.-= ReadyMom´s last blog ..All I want for Christmas… =-.

  7. To continue… being a freelance person means saying yes to every project because god knows, there may not be another one for a while. However, they’re all usually due on the same day. The same day that the kids have a puking virus, or a special event at school, or some other thing happens that makes you feel like a rotten mother as you plead for the 50th time, “please, watch TV, all the kids like it. Mama needs to just finish one more thing and THEN, I promise, we’ll do something fun…”

    And that scene is why I bite my cheek when people tell me how lucky I am to work from home. I know I am–I created this, it didn’t get awarded to me. But it’s not all fun/games either. I feel for you. Really.
    .-= Claudine´s last blog ..My Recipe Exchange =-.

  8. Even on my worst day, I try to remind myself that I’m able to make a living as a writer, while many other people are stuck in a cubicle or bagging groceries for minimum wage. Granted, I don’t have kids yet, but I do think we’re fortunate to be able to do what we love. And on a good day, it feels fantastic to make a deadline or land a new assignment.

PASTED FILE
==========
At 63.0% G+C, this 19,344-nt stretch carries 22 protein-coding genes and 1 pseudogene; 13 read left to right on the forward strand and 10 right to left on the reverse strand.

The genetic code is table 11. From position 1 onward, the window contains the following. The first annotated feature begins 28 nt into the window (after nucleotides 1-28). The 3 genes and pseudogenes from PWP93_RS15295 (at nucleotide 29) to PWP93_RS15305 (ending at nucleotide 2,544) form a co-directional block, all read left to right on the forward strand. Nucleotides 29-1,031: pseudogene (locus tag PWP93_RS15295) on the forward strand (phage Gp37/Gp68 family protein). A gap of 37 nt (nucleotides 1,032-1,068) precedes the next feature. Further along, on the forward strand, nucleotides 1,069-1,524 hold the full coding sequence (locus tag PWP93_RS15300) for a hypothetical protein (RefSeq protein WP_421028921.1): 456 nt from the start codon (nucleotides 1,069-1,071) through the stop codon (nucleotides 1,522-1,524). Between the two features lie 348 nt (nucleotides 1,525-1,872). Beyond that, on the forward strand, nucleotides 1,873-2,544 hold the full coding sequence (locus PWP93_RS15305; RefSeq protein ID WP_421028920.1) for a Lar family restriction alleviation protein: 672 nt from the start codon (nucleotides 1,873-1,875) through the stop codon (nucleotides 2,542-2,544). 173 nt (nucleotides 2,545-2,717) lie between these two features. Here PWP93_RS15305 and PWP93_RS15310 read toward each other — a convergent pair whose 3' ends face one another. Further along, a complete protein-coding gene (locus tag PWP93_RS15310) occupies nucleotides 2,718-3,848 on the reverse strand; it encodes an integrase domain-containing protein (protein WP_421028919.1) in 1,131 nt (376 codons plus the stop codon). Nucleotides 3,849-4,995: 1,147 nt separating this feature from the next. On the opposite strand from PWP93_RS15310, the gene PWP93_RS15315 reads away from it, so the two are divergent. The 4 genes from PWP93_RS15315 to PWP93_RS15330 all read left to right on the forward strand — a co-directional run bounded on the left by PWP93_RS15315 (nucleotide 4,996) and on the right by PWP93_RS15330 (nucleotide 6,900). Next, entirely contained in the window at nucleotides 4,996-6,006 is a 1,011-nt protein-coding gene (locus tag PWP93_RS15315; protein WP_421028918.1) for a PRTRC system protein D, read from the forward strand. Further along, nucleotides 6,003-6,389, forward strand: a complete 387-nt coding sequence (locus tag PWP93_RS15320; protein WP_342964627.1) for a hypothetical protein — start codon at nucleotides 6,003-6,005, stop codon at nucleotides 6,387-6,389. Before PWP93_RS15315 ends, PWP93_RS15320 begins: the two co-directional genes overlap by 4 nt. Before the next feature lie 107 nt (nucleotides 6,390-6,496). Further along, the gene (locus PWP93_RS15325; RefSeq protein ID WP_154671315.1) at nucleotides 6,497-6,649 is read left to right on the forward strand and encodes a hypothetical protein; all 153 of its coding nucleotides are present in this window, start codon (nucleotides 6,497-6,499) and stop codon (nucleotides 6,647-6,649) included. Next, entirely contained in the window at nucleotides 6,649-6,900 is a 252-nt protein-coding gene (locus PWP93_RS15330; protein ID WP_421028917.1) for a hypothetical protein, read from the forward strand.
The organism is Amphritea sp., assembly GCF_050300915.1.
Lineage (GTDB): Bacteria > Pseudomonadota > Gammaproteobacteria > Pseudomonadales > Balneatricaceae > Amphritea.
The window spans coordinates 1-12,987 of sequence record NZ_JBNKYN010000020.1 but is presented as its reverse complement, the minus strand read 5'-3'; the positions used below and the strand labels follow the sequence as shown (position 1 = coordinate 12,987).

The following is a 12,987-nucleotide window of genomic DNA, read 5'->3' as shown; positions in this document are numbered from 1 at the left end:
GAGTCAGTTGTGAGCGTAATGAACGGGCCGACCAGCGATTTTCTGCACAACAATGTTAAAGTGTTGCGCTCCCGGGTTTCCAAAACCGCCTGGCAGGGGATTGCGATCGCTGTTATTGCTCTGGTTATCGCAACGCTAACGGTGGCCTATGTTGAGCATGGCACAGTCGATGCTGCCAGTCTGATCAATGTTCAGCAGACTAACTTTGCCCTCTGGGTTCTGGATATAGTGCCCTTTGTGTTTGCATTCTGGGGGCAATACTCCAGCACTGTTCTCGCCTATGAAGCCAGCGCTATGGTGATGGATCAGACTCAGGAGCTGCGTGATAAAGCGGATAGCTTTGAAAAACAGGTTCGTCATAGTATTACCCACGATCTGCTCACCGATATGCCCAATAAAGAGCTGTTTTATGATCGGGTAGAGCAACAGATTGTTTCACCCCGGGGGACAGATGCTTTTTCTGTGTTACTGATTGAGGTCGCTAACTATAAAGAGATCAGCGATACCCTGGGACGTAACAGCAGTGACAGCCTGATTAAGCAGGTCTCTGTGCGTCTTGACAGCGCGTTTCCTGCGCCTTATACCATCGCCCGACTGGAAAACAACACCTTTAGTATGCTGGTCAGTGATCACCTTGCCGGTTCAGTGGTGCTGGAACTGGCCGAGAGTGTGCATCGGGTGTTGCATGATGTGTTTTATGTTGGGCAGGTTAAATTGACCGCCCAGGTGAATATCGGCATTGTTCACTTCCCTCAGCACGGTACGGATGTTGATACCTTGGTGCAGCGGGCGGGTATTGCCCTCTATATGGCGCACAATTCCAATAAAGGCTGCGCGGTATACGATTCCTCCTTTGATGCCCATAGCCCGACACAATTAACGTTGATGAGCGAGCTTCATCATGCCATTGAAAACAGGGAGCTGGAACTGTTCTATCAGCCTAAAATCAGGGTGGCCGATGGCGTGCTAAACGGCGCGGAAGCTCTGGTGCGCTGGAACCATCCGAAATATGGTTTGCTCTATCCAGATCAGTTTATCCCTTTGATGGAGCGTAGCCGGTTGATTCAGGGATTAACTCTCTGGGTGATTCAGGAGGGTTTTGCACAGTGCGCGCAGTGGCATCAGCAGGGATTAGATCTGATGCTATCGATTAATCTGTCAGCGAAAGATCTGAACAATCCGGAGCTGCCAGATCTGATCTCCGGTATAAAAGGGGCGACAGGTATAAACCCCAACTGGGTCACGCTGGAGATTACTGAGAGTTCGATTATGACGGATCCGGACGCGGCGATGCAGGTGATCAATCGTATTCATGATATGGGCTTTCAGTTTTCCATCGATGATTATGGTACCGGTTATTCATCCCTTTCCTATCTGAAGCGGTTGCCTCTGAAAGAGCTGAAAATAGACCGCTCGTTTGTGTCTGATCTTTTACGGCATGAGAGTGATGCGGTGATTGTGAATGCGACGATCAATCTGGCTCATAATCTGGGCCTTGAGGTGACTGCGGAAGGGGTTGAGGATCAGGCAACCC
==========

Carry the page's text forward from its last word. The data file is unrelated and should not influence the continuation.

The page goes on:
Hope you’re able to reclaim your inner peace and take some time for yourself!
    .-= Susan Johnston´s last blog ..Dust Off Those Story Ideas =-.

  9. Oh yes – that juggle, keeping that balance! It is such a struggle! I really related to the bathtub incident, Jennifer. I admire how well you do keep all the balls in the air. For me, it’s feeling like the hugest challenge right now. I, too, have spit up on my shirt and forget to eat lunch. I guess though it feels like old hat after having been through this many times before!
    .-= Christine at Origami Mommy´s last blog ..Nostalgia =-.

  10. You are an inspiration. I, too, worked around a baby–but just one of them. You have that situation times three (or is it times 4? I’m bad at math. I know you have four kids. 1 x 4 is right. So times four). Aaaaanyway, we all go through it (we = mom freelance writers). I did not do my best work the year my daughter was born. I’m sure there is one client who still, to this day, tells others that I’m a terrible writer because I was so sleep deprived that I couldn’t string two bad words together. But we get through it. And you will. And, for what it’s worth, whenever I read your blog here, I’m just amazed at how rested, professional, creative and downright good you are–despite all that’s going on around you. Also, as someone who used to work as magazine editor, I can tell you that you being a few hours late on a deadline is NOTHING. I had people who turned things in two weeks late.
    .-= Alisa Bowman´s last blog ..She